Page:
• Steadfastness; unwavering in his decisions
  • Calm under pressure, e.g. during the cannibal attack
  • Mysterious nature
  • Concern for his crew

It was easier to get her thoughts about the book. When asked about the movie is when the embellishment really begins. She says:

  • The actors and their portrayals were perfect
  • The Nautilus was perfect – especially the lounge
  • The seal, though not in the book, was – you guessed it – perfect

And a big, honking SPOILER ALERT (well, Spoiler light):

  • The end of the movie is not what happens in the book. At all.

When asked what lesson she learned from the movie she immediately answered, “Don’t take revenge.” I’m proud of her because that is exactly what I want to suggest as a topic of discussion after your family views 20,000 Leagues Under The Sea.

Vengeance Is Mine, I Will Repay

At the heart of it I believe that my daughter is correct: the most powerful message in this movie is don’t take revenge.

While watching the film (for the 1st time in over 2 decades) I was impressed by one scene above all others. An exchange that not only reveled the heart of Captain Nemo, but perfectly illuminated the moral of the story –

Captain Nemo: Do you know the meaning of love, professor?

Professor Aronnax: I believe I do.

Captain Nemo: What you fail to understand is the power of hate. It can fill the heart as surely as love can.

Professor Aronnax: I’m sorry for you. That’s a bitter substitute.

Nemo is driven by pain, and sorrow, and anger, and bitterness. And in this dialogue we can almost hear him utter the words, “vengeance is mine, I will repay.” His vessel, the Nautilus, is the power of hate. It is his implement of vengeance; the means by which he deals out punishment for the injury he has suffered. And he has suffered greatly.

Human wisdom agrees with Captain Nemo. Injury for injury. Hurt for hurt. An eye for an eye. But “vengeance is mine” are not Nemo’s words; they are God’s words.

Beloved, never avenge yourselves, but leave it to the wrath of God, for it is written, “Vengeance is mine, I will repay, says the Lord.” – Romans 12:17 [ESV]

Suggested Discussion

One good discussion topic that your family can have after watching Walt Disney’s 20,000 Leagues Under The Sea is Captain Nemo’s vengeful heart and where it ultimately led him. Read Romans 12:9-21 together. A couple questions you may wish to explore are:

  • Why does Paul tell us to do good to our enemies?
  • Why doesn’t God want us to avenge ourselves?

Those are two loaded questions, aren’t they? Use films like this as an opportunity to nurture faith within your family by opening up dialog. Make a habit of finding spiritual themes in the movies, music, and books that you are surrounded by. And as Brenden often says on our Finding Christ In Cinema podcastbe a filter, not a sponge.

Parental Warnings

First let me say that parents should always pre-screen any movies that we discuss. I don’t know what your family finds offensive and so I’ll probably miss something that you may deem unacceptable for your own children. In the Parental Warning section I’ll list everything I can recall that might cause concern. Its just a list of facts, not opinions.

  • Kirk Douglas outside with two women in reveling attire
  • Drinking/Drunkenness
  • Smoking
  • Intense scenes – cannibal attack; shark fight; giant squid attack; men fighting
  • Blood – during the shark attack

And what I found the most bothersome – in an underwater scene where the crew is harvesting for food there are several adorable sea turtles being lead away to (by implication) the dinner table. Poor things.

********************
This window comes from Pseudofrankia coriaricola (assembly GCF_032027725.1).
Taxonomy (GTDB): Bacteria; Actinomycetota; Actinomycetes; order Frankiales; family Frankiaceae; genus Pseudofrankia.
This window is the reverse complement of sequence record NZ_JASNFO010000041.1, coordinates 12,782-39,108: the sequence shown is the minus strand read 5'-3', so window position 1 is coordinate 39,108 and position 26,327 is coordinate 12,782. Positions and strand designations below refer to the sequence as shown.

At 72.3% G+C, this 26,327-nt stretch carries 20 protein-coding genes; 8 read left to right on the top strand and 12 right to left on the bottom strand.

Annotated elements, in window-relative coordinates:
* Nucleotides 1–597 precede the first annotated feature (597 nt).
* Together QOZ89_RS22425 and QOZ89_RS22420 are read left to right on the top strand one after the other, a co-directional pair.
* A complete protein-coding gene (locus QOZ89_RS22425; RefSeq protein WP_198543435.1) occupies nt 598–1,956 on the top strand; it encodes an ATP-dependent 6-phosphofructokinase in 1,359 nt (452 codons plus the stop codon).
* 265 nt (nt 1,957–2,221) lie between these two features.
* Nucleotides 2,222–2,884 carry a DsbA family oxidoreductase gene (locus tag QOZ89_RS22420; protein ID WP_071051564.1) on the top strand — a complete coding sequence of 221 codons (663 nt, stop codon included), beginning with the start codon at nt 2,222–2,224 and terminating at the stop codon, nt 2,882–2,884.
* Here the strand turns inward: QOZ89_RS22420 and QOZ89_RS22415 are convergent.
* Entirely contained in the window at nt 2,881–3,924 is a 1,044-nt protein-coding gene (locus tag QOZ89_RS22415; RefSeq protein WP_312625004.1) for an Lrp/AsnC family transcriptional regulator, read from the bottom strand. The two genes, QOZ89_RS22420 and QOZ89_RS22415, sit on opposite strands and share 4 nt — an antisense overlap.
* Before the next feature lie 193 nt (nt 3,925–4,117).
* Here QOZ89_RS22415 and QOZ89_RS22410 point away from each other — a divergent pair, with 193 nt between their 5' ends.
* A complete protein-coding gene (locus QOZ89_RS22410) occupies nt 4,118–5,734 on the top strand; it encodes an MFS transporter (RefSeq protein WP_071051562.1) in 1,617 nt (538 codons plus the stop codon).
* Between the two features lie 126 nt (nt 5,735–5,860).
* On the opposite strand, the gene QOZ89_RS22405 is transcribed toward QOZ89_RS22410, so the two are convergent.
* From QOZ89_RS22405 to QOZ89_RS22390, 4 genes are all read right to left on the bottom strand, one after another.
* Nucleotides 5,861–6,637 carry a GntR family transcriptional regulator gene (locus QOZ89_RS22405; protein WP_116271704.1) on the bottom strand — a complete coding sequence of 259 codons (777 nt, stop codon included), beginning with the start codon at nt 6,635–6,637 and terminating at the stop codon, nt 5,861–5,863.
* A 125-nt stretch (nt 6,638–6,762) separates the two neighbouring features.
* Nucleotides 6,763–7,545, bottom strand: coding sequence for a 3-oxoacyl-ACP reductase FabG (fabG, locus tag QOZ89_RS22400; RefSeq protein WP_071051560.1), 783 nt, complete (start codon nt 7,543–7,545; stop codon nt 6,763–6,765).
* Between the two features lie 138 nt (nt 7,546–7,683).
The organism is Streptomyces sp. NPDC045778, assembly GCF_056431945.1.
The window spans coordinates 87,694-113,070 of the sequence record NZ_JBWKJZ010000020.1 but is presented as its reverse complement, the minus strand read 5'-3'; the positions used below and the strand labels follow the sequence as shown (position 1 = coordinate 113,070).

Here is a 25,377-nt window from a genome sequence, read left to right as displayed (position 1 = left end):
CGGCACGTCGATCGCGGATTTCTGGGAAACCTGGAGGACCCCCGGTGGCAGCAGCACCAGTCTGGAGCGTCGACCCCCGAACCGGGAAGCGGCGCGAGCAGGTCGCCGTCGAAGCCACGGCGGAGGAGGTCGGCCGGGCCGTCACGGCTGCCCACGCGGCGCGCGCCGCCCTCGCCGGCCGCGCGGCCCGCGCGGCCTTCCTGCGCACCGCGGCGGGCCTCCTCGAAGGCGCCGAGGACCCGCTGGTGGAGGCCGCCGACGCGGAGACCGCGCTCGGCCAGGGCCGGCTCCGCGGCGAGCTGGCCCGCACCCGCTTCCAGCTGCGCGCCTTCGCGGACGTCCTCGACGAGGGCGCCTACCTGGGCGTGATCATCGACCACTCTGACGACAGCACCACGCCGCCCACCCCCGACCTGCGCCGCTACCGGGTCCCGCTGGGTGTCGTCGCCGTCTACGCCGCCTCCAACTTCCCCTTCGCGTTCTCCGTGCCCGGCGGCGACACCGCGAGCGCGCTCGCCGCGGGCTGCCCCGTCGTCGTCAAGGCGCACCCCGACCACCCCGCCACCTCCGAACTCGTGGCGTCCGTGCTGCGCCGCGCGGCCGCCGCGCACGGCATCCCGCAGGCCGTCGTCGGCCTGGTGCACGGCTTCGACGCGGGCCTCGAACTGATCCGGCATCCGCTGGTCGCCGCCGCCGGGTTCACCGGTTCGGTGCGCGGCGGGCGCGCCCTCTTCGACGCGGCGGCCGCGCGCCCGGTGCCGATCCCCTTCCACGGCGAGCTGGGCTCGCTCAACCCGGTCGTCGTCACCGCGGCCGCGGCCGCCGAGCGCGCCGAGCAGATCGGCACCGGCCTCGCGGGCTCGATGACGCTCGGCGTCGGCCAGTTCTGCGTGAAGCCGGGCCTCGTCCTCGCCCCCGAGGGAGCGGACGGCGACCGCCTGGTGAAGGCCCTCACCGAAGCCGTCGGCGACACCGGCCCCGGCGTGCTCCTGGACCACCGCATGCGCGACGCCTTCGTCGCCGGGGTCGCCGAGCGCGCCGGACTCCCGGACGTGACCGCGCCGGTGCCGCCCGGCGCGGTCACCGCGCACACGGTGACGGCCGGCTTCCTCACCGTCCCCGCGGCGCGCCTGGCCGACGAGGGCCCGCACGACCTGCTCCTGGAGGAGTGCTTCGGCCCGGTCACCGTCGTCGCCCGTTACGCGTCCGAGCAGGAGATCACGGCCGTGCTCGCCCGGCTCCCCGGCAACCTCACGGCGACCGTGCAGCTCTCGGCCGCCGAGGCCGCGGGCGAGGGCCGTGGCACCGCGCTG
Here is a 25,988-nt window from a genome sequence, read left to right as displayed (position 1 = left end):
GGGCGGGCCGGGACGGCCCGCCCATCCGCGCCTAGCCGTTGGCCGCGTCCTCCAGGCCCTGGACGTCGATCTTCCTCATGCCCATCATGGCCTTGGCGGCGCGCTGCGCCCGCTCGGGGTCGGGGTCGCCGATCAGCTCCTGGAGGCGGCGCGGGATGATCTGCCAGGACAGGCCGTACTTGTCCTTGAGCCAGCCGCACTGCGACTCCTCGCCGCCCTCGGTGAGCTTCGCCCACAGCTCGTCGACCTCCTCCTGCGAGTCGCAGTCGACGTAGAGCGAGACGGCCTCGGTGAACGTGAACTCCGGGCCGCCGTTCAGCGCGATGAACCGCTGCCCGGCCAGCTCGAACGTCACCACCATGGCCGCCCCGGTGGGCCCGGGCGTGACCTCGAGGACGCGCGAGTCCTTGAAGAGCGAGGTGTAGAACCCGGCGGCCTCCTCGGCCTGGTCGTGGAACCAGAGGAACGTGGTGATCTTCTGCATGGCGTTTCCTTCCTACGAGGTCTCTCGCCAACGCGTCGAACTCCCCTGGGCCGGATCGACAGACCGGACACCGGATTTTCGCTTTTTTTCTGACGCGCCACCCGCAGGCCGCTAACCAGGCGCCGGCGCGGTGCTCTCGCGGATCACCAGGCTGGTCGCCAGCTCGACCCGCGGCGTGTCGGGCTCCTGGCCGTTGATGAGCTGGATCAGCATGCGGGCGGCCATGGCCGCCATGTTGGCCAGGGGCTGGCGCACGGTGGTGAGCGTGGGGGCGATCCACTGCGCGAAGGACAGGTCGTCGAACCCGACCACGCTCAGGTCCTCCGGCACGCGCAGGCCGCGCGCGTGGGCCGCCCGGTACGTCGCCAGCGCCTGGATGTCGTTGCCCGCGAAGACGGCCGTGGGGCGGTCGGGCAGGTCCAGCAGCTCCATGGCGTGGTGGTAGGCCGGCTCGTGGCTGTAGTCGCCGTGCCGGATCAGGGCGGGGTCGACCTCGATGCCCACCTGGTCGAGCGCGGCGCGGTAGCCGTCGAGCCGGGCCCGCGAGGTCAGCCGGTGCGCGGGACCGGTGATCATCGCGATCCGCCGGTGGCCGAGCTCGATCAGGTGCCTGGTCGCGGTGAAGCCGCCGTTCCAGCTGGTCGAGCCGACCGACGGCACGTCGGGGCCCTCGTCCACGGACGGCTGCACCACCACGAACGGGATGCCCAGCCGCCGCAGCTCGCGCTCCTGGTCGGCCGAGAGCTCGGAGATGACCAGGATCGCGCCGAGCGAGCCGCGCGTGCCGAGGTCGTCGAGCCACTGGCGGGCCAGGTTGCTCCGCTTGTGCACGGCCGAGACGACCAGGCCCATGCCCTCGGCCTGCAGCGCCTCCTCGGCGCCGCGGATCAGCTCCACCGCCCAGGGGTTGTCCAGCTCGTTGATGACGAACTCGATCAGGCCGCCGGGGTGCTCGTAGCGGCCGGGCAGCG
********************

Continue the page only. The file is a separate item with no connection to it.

Simply put, when our own children were younger this movie might have been a little too intense for them. However, they love it now. And they learned some great lessons!

For more listen to our Finding Christ In Cinema podcast where we find Christian themes in your favorite movies. Its a really fun show.

QUESTION: What did your family discuss after watching 20,000 Leagues Under The Sea? Let us know in the comments.

 


About Michael T

Michael is a believer; husband; father; homeschooling dad; mouseketeer; geek; and Digital Missionary at the Great Commission Transmission Network.
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  • One of my favorite possessions as a child, one I’d give anything to have back, was an annotated edition of the book. It had little marginal notes and illustrations explaining various aquatic animals or plants that were mentioned, pointing out when Verne was predicting something that wouldn’t be invented until much later, and so on.

    By the way, I love the story of how Walt Disney hired the director. The Disney studio had done a few live action movies at this month, but they were relatively small and simple; this was the studio’s first big-budget epic live-action movie. Walt wanted it done right and asked some of his advisers to recommend a director working in Hollywood who was right for the movie. The answer that came back was “Richard Fleischer.”

    Trouble is, Richard Fleischer was the son of Max Fleischer and the nephew of Dave Fleischer, Walt’s biggest rivals in the early days of animation. (The Fleischers did Popeye, Betty Boop and Superman cartoons; although Walt got the credit for actually making the first feature-length cartoon, the Fleischers had the same idea at about the same time and were trying to make “Gulliver’s Travels.” They couldn’t get it made until after the success of “Snow White.”) Walt offered Fleischer the job anyway, but Fleischer said he had to ask his father before taking it. Max Fleischer gave his permission, and so Richard Fleischer agreed to direct the picture.

  • “at this month” should be “at this point.”

  • I’m sorry — you asked for spiritual insight and I went off into my trivia mode. 🙂

    • John, your input (of any kind) is always welcome! We’re looking forward to your next appearance on the show 🙂